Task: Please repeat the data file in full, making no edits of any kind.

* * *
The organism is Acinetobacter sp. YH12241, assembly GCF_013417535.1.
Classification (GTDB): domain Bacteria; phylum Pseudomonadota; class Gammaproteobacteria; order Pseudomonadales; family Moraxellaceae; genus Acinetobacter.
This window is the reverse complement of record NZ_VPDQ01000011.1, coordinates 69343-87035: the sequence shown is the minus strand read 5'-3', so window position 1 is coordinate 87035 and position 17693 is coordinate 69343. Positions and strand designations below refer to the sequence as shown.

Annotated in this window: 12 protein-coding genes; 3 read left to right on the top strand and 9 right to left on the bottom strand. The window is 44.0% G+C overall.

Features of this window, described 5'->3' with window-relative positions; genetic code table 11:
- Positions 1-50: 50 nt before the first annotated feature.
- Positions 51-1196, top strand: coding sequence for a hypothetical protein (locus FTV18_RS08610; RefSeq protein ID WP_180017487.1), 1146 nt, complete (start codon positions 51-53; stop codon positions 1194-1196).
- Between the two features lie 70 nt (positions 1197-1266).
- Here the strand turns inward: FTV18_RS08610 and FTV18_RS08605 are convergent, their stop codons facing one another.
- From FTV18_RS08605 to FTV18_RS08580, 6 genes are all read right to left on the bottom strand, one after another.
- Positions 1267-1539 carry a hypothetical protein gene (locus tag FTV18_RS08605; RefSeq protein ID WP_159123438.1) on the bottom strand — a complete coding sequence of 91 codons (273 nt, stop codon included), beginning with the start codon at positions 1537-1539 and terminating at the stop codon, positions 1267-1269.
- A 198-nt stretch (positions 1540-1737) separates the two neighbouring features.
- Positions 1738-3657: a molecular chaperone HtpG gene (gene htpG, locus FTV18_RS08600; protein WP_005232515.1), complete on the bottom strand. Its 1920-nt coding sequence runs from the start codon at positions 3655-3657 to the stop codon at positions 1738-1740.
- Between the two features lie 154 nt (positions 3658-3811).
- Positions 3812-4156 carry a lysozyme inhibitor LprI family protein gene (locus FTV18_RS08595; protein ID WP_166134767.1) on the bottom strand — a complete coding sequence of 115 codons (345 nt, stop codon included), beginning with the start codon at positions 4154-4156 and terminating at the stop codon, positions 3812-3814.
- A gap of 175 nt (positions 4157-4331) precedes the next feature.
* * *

The organism is Acinetobacter sp. YH12241, assembly GCF_013417535.1.
Classification (GTDB): domain Bacteria; phylum Pseudomonadota; class Gammaproteobacteria; order Pseudomonadales; family Moraxellaceae; genus Acinetobacter.
This window is the reverse complement of record NZ_VPDQ01000011.1, coordinates 69343-87035: the sequence shown is the minus strand read 5'-3', so window position 1 is coordinate 87035 and position 17693 is coordinate 69343. Positions and strand designations below refer to the sequence as shown.

Annotated in this window: 12 protein-coding genes; 3 read left to right on the top strand and 9 right to left on the bottom strand. The window is 44.0% G+C overall.

Features of this window, described 5'->3' with window-relative positions; genetic code table 11:
- Positions 1-50: 50 nt before the first annotated feature.
- Positions 51-1196, top strand: coding sequence for a hypothetical protein (locus FTV18_RS08610; RefSeq protein ID WP_180017487.1), 1146 nt, complete (start codon positions 51-53; stop codon positions 1194-1196).
- Between the two features lie 70 nt (positions 1197-1266).
- Here the strand turns inward: FTV18_RS08610 and FTV18_RS08605 are convergent, their stop codons facing one another.
- From FTV18_RS08605 to FTV18_RS08580, 6 genes are all read right to left on the bottom strand, one after another.
- Positions 1267-1539 carry a hypothetical protein gene (locus tag FTV18_RS08605; RefSeq protein ID WP_159123438.1) on the bottom strand — a complete coding sequence of 91 codons (273 nt, stop codon included), beginning with the start codon at positions 1537-1539 and terminating at the stop codon, positions 1267-1269.
- A 198-nt stretch (positions 1540-1737) separates the two neighbouring features.
- Positions 1738-3657: a molecular chaperone HtpG gene (gene htpG, locus FTV18_RS08600; protein WP_005232515.1), complete on the bottom strand. Its 1920-nt coding sequence runs from the start codon at positions 3655-3657 to the stop codon at positions 1738-1740.
- Between the two features lie 154 nt (positions 3658-3811).
- Positions 3812-4156 carry a lysozyme inhibitor LprI family protein gene (locus FTV18_RS08595; protein ID WP_166134767.1) on the bottom strand — a complete coding sequence of 115 codons (345 nt, stop codon included), beginning with the start codon at positions 4154-4156 and terminating at the stop codon, positions 3812-3814.
- A gap of 175 nt (positions 4157-4331) precedes the next feature.